Dignity kits give girls in South Sudan a fair shot to dare greatly
For girls in South Sudan like 16-year-old Nyantar, practicing and maintaining proper hygiene gives them the courage to break barriers and the confidence to achieve their dreams. World Vision, together with the European Union through the European Civil Protection and Humanitarian Aid (ECHO), prioritizes the provision of dignity or hygiene kits for displaced women and girls to help them regain their confidence to be seen, heard, and respected at school, in their families, and their community.
Nyantar is a primary four pupil in a primary school in Upper Nile State. She lives with her mother and 12 siblings. Her parents come from Jonglei state.
“My father died when I was 5, and since then, my mom Akuol, 68, took care of us,” she said. Her family abandoned their village in 2014 due to the crisis. She remembered, “Our houses were burnt down. Our cattle, poultry, and food were forcefully taken away.”
Nyantar’s family stayed at the Malakal Protection of Civilians (POC) settlement site for two years. However, when the conflict erupted in the POC, they were forced to flee to Malakal town, leaving their belongings behind.
“This situation disrupted my studies. I almost lost hope. I thought I won’t be able to enroll in school again. Fortunately, I managed to enroll in the primary school where I am currently learning. For that, I am grateful,” she shares.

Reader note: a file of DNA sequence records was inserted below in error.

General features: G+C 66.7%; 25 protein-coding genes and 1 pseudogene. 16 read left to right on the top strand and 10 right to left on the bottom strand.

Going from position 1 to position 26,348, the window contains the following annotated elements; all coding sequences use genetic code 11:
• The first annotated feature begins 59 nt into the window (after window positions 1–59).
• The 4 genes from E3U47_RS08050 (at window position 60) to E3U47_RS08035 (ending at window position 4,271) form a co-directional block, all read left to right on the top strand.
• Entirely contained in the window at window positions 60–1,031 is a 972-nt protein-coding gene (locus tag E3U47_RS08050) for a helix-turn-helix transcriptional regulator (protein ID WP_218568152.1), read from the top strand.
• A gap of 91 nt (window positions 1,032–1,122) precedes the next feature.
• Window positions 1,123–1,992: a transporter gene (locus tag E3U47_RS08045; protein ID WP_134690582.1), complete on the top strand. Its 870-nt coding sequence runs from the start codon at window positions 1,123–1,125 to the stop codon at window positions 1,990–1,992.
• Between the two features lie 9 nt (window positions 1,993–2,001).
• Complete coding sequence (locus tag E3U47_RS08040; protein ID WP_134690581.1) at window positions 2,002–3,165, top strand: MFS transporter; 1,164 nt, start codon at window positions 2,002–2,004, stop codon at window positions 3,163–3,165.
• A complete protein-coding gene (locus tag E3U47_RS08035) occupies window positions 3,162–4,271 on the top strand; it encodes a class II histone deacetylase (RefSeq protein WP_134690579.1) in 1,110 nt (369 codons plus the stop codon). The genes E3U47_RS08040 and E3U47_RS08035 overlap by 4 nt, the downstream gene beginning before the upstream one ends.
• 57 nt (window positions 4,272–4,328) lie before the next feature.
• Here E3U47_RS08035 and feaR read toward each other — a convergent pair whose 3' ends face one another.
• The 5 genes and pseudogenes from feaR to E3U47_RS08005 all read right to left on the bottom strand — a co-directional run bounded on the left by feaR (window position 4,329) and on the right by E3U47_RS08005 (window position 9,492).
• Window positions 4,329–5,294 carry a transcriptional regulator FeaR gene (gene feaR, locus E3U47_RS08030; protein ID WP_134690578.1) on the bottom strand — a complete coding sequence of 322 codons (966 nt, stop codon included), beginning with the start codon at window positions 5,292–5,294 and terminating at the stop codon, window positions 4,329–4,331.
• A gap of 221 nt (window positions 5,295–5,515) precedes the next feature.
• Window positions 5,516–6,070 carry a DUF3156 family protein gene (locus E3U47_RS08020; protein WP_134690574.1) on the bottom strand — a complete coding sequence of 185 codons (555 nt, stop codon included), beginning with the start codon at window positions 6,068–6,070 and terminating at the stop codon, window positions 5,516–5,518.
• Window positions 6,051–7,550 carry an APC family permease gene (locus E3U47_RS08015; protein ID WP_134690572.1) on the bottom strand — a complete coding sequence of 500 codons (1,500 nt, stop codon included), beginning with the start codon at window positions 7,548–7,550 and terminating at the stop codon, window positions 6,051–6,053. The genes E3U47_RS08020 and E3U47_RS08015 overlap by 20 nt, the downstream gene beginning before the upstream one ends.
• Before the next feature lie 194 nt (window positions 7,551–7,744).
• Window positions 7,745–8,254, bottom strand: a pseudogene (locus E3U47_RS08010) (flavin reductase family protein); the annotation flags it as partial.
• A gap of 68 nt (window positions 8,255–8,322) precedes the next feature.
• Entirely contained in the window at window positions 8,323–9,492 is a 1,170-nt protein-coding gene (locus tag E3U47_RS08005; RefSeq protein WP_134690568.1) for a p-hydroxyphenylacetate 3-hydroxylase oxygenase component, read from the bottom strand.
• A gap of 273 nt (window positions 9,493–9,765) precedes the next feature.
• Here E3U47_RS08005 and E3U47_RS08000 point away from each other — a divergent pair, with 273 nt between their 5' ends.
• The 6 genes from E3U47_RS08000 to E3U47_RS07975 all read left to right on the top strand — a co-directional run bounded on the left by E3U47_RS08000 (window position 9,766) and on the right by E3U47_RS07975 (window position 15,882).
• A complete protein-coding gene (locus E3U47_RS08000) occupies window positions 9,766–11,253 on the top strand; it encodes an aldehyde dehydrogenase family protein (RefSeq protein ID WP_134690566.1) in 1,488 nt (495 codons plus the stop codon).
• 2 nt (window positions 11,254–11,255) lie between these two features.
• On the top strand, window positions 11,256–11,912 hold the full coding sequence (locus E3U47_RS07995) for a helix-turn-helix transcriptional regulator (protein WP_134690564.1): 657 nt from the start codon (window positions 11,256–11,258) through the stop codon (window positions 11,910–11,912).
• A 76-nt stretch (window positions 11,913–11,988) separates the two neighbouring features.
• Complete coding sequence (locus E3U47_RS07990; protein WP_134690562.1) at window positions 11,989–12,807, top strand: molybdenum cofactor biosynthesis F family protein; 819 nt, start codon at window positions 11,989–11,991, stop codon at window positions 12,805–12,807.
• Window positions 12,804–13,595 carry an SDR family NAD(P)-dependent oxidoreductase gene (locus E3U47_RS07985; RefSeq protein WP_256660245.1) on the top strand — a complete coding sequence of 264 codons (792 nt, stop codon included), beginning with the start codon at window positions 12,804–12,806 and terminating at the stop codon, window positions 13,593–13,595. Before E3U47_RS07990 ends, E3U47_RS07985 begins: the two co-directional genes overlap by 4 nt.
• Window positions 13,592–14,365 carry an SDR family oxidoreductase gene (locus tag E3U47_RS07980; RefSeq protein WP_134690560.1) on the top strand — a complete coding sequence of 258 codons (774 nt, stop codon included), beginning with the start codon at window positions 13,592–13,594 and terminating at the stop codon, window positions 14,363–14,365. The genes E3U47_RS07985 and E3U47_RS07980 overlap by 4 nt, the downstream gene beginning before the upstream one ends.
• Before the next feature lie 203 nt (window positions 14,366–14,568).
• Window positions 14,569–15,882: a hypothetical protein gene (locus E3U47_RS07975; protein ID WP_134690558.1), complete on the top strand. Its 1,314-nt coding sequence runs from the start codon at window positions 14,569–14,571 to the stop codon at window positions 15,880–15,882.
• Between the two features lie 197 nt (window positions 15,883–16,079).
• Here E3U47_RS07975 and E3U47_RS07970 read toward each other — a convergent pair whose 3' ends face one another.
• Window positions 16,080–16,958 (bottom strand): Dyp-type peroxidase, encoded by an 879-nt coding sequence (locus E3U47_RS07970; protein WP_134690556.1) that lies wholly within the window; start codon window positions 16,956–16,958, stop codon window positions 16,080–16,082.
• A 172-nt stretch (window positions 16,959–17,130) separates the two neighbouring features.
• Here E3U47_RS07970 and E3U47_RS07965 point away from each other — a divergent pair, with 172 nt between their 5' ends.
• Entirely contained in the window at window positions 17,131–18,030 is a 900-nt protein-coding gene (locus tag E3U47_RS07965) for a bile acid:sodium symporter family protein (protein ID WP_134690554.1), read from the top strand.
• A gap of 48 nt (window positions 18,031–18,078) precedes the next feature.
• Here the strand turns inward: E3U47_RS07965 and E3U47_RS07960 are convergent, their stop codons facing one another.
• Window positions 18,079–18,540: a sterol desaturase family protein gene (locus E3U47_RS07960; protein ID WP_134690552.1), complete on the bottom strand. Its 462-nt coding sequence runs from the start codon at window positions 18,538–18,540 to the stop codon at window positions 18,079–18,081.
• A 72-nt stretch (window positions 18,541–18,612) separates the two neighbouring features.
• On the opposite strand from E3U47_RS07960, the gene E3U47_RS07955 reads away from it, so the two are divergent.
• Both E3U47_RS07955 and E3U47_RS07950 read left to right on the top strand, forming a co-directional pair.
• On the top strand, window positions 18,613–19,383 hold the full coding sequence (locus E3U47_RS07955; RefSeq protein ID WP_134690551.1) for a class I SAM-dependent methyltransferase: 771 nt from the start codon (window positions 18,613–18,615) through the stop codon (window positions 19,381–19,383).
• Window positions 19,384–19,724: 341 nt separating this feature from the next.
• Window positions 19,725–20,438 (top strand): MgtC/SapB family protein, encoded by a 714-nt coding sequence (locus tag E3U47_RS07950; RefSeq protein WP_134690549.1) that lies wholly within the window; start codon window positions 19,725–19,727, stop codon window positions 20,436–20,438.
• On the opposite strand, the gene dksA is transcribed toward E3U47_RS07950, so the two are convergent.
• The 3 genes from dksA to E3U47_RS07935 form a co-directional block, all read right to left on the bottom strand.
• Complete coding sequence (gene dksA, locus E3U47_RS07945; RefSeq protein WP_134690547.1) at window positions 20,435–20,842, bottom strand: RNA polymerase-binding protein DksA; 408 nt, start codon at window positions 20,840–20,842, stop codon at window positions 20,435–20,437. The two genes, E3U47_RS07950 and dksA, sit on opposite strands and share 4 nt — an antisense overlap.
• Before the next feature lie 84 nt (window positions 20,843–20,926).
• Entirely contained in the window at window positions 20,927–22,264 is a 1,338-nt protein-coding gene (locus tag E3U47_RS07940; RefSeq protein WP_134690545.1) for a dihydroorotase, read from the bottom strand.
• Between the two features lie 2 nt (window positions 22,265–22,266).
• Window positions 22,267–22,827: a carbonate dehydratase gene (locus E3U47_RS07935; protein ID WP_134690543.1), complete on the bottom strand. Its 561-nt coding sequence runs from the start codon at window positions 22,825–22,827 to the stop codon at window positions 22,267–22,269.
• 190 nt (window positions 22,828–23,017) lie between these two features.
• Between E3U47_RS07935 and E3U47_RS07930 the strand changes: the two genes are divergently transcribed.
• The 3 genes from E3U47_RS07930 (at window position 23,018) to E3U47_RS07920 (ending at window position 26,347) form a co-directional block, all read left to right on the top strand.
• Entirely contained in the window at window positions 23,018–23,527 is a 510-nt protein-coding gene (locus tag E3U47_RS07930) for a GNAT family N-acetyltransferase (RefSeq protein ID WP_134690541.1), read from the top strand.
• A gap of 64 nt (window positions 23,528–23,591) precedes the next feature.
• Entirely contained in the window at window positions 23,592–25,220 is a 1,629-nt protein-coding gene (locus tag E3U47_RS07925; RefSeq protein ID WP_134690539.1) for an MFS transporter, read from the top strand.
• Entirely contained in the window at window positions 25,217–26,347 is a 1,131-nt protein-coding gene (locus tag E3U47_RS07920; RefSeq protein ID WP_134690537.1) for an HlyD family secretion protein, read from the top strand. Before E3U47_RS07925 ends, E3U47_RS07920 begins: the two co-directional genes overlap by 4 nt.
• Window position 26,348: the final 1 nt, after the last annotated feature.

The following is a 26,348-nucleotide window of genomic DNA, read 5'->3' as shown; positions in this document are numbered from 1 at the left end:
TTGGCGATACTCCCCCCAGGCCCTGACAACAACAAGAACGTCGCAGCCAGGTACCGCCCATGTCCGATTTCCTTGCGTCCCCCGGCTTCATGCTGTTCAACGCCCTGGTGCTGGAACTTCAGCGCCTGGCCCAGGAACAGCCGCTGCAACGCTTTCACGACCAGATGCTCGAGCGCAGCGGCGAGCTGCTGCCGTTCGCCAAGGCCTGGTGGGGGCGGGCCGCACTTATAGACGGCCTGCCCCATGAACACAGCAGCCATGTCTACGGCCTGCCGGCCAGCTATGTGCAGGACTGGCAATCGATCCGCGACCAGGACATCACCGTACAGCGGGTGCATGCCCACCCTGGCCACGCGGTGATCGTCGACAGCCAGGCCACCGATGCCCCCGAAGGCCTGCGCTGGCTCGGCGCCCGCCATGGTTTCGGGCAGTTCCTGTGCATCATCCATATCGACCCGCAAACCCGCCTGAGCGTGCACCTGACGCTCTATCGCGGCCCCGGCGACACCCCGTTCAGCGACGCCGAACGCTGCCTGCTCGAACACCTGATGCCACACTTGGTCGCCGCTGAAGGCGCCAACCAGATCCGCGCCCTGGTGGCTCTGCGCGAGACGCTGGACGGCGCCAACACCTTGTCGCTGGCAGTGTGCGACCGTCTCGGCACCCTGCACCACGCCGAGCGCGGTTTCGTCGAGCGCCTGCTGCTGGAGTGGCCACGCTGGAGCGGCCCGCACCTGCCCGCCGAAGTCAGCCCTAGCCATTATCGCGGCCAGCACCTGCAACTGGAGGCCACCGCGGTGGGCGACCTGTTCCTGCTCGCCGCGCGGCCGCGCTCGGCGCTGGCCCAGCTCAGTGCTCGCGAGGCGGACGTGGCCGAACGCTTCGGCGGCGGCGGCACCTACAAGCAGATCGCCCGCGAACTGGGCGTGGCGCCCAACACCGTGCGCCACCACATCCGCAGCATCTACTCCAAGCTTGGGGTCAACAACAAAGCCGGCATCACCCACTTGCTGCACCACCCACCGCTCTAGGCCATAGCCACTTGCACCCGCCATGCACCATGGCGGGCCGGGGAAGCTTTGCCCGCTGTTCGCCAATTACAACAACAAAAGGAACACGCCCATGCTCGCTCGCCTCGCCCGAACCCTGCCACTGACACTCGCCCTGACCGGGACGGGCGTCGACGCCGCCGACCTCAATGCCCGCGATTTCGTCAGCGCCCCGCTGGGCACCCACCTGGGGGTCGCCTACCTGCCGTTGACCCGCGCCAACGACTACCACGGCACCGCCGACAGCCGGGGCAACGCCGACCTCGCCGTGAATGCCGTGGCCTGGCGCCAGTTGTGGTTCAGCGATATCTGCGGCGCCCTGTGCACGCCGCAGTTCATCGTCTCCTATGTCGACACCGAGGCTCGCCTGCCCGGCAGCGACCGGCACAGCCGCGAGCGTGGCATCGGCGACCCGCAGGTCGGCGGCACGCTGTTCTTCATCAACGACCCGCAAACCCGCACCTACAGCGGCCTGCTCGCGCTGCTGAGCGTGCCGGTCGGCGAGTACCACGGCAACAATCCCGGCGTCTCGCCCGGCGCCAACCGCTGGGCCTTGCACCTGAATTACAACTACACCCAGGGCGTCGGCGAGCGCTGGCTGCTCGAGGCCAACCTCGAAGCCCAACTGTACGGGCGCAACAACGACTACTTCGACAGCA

World Vision, with funding support from the European Union, has supported over 3,500 school children with dignity kits composed of sanitary pads, panties, soaps, nail cutters, torches, towels, etc., to contribute to the psychosocial and physical well-being of adolescent school girls, minimize school dropout, and promote retention.
“I got a dignity kit which made my studies easier. Before I received the dignity kit, my situation was difficult. I could not get soap for washing clothes, so I had to ask my mother and elderly brother for support, and if they didn’t have, I would wash my clothes without any soap,” she adds.
Nyantar did not have pads when she first experienced her menstruation period. “I had to double my underwear and clothes not to stain my uniform and avoid being bullied in school. I have no worries now and can now concentrate on my studies,” she shares.
Nyantar uses her soap to maintain good hygiene practices in her family and shares her items with her siblings. In addition, the school gave them learning materials (learner’s kits) from the school, encouraging them to study hard.
One of her two disabled brothers goes to school with support in a wheelchair. She wishes that her other disabled brother and others who stay home will be able to go to school to achieve their dreams.
Awori Emmanuel, World Vision South Sudan Education Manager, explains, "The provision of dignity kits to adolescent girls and women plays an important role in helping maintain their dignity, confidence, and self-esteem. In addition, dignity Kits help guarantee the mobility and safety of women and ensure that school-going girls do not skip their classes anymore.”
Story by Thon Malith, World Vision South Sudan ECHO Project officer. Photo by Scovia Charles, World Vision South Sudan Communications Coordinator